Q&A With Disclo: Disability Inclusion in the Workplace
Hannah Olson, Co-Founder and CEO of Disclo, talks through how employers can successfully navigate disability inclusion and accommodations for their employees while maintaining privacy and psychological safety.
Since the American Disabilities Act was signed into law in 1990, the goal has been to provide a safe, inclusive, and accessible workplace for all employees. Thirty-three years later, 27% of all U.S. employees report some type of disability, and workplace inclusion is more important than ever—and more complicated than most people realize. Many of those with disabilities are afraid to ask for accommodations, and many companies seeking to improve accessibility are afraid of the legal repercussions of getting it wrong.
Hannah Olson, Co-Founder and CEO of Disclo, is devoted to helping organizations manage health disclosures and accommodation requests. Hannah sat down with us on The Employee Safety Podcast to talk through how employers can successfully navigate inclusion and accommodations for their employees with disabilities while maintaining privacy for protected information.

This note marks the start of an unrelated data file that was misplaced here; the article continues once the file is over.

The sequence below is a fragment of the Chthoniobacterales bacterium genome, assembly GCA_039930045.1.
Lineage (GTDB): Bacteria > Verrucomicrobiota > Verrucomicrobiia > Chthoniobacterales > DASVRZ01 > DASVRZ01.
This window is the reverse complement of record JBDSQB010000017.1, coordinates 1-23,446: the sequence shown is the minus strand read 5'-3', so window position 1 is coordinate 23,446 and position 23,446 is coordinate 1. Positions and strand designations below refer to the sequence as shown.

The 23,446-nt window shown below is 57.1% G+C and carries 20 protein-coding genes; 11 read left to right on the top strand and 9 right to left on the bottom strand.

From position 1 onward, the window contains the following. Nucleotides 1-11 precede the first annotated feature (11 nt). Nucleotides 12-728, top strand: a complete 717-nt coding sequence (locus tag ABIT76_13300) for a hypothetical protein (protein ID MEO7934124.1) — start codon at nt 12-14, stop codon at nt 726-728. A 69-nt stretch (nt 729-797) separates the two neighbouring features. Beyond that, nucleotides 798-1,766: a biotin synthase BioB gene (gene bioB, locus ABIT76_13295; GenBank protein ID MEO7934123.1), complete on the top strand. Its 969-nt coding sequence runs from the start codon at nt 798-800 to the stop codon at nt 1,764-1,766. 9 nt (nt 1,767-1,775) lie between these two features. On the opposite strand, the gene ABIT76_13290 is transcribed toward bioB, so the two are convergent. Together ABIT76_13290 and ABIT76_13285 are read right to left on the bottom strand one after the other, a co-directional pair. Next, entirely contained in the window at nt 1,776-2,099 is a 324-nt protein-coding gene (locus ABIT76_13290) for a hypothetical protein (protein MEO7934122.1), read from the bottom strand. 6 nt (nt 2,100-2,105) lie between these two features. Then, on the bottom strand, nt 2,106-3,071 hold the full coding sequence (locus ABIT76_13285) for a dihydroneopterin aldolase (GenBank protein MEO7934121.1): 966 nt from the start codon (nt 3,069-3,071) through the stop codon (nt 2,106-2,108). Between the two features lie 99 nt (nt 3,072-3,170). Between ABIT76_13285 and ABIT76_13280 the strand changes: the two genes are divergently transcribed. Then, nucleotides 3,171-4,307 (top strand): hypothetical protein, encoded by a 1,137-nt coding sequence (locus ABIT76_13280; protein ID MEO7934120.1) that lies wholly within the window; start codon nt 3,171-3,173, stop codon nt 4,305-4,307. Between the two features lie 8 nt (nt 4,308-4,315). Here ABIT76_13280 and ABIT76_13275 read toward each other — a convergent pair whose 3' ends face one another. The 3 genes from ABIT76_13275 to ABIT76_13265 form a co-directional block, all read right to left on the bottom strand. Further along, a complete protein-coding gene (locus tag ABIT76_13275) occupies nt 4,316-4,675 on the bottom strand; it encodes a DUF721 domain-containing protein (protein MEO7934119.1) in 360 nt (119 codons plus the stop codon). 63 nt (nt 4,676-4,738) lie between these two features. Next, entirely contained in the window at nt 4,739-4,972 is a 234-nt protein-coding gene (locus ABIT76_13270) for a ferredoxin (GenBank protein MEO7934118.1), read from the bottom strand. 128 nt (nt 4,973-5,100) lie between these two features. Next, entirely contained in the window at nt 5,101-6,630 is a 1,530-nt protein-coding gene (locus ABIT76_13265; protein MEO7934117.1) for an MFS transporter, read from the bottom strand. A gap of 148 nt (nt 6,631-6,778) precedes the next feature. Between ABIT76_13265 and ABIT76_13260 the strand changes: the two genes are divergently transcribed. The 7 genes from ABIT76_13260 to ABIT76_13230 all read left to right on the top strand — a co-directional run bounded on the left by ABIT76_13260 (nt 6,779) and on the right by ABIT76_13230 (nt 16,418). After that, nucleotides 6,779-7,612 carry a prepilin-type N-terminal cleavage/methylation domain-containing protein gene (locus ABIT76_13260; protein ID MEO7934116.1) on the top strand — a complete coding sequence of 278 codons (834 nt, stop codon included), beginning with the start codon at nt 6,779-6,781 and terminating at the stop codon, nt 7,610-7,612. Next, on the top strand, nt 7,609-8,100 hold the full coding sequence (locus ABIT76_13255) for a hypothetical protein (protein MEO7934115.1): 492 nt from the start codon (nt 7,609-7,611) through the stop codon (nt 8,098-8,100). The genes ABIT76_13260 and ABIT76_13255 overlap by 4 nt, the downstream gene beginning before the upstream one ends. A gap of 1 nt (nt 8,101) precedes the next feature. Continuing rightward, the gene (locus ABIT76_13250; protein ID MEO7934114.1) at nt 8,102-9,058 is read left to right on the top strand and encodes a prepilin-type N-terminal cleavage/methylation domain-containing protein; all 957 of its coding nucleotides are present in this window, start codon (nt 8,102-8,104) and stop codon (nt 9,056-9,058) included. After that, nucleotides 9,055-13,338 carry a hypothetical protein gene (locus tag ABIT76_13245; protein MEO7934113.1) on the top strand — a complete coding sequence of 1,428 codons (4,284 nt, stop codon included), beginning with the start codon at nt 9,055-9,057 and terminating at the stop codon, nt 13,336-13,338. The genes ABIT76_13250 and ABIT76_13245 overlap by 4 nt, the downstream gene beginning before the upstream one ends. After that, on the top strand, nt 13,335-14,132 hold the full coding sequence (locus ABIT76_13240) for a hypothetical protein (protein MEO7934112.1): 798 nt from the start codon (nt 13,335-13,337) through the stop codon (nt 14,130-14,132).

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What Is Disability Inclusion in the Workplace?
A disability is something that substantially limits one or more major life activities, and it can affect anyone—in seen and unseen ways. In the workplace, disability inclusion comes down to a few main things: educating your team about visible and invisible disabilities to promote awareness and understanding, providing disabled employees with reasonable accommodations, protecting those employees from discrimination, and approaching all of these steps with empathy to ensure your workplace is psychologically safe for all of its employees.
Q&A With Hannah Olson, Co-Founder and CEO of Disclo
What’s the first thing safety leaders need to know about accommodating disabilities in the workplace?
The first thing you need to know is that disabilities are everywhere, and more people are impacted than you might think. Seventy percent of disabilities are invisible or non-apparent. So, people like me have disabilities and you may not see it on the outside.
Disabilities can be mental or physical impairment. It’s something that substantially limits one or more major life activities. That’s how the government defines a disability. So, it could be anything such as chronic back pain, anxiety and depression, or alcohol addiction. These are all things that could be falling into that disability category even if you don’t consider yourself or see yourself as being disabled. It really does impact more people than we may think.